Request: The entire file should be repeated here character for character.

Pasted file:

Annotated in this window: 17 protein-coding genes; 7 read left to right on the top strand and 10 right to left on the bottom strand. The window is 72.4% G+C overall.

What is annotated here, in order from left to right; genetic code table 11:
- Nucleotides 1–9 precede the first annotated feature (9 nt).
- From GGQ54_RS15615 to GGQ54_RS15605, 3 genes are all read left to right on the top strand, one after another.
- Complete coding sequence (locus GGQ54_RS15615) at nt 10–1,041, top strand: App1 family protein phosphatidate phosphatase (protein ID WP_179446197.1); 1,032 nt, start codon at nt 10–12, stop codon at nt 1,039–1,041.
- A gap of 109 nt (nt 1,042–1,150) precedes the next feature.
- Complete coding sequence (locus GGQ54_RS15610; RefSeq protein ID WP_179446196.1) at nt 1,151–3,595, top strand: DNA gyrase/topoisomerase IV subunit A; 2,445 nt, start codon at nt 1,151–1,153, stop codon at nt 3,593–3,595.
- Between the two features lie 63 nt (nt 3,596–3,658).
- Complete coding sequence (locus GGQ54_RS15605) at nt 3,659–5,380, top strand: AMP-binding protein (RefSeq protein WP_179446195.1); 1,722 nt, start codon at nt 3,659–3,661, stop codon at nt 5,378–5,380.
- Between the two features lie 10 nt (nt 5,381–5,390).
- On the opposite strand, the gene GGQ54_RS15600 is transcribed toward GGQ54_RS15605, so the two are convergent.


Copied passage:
Annotated in this window: 17 protein-coding genes; 7 read left to right on the top strand and 10 right to left on the bottom strand. The window is 72.4% G+C overall.

What is annotated here, in order from left to right; genetic code table 11:
- Nucleotides 1–9 precede the first annotated feature (9 nt).
- From GGQ54_RS15615 to GGQ54_RS15605, 3 genes are all read left to right on the top strand, one after another.
- Complete coding sequence (locus GGQ54_RS15615) at nt 10–1,041, top strand: App1 family protein phosphatidate phosphatase (protein ID WP_179446197.1); 1,032 nt, start codon at nt 10–12, stop codon at nt 1,039–1,041.
- A gap of 109 nt (nt 1,042–1,150) precedes the next feature.
- Complete coding sequence (locus GGQ54_RS15610; RefSeq protein ID WP_179446196.1) at nt 1,151–3,595, top strand: DNA gyrase/topoisomerase IV subunit A; 2,445 nt, start codon at nt 1,151–1,153, stop codon at nt 3,593–3,595.
- Between the two features lie 63 nt (nt 3,596–3,658).
- Complete coding sequence (locus GGQ54_RS15605) at nt 3,659–5,380, top strand: AMP-binding protein (RefSeq protein WP_179446195.1); 1,722 nt, start codon at nt 3,659–3,661, stop codon at nt 5,378–5,380.
- Between the two features lie 10 nt (nt 5,381–5,390).
- On the opposite strand, the gene GGQ54_RS15600 is transcribed toward GGQ54_RS15605, so the two are convergent.